For a long time, the animals have wondered what the moon tasted like, but none of them could touch it, no matter how hard they tried — that is, until a tenacious little tortoise decides to aim much higher and spontaneously kick-starts an ambitious plan that requires the animals to work together to literally reach their common goal.
The recent trend of high-quality picturebook biographies is one that I hope will continue, since there’s nothing more edifying than learning about the inspiring lives of real people. These artists’ biographies are particularly apt for the picturebook medium since their life’s work is pictorial by nature. The authors and illustrators of these books have also done a fantastic job of capturing the essence of the artists and their unique visions.
When her teacher, Mr Benedict (eggs, anyone?), informs the class that chickens can’t see in the dark, little Pippa sets out to prove otherwise.
Anyone familiar with high-rise living will be able to relate to the residents of the noisy building in this book, each of whom has to contend with some rather strange noises travelling down from the apartment above them — never mind the fact that most of them are guilty of making a racket themselves.
The folk poem that inspired this book and countless similar iterations has become so ubiquitous that most people must have heard or read at least one version of it — with some attempting to water down the provocative “perhaps she’ll die” refrain with something more politically correct.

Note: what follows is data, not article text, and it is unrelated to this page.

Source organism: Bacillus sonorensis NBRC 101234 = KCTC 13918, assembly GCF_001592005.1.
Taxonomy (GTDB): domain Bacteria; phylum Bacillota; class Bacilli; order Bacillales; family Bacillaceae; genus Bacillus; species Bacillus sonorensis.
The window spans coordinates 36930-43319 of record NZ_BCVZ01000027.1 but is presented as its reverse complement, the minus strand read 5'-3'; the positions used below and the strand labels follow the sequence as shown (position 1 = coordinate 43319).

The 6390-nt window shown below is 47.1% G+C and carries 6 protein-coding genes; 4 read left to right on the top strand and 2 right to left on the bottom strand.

Bears and underwear are somewhat separate clichés in kidlit. But putting TWO awkward-looking bears in ONE supersized pair of tighty-whities on the book cover is so awesomely hilarious that it’s completely genius.
Blessed are the toys — or paper dolls, as the case may be — who have little girls (or boys) who play with them and bring them on adventures, and this is the story of one such little girl’s paperdoll chain, whose names are Ticky, Tacky, Jackie the Backie (so named because her back is, quirkily, permanently turned), Jim with two noses, and Jo with the bow. Then again, you could say that the good fortune is mutual since these imaginary adventures are fun for all.
A paper-doll princess is blown away by the wind before she is given hair by the little girl who created her. After a series of misadventures, she meets a kind jay who takes pity on her and helps her to make her way back to where — and whom — she belongs.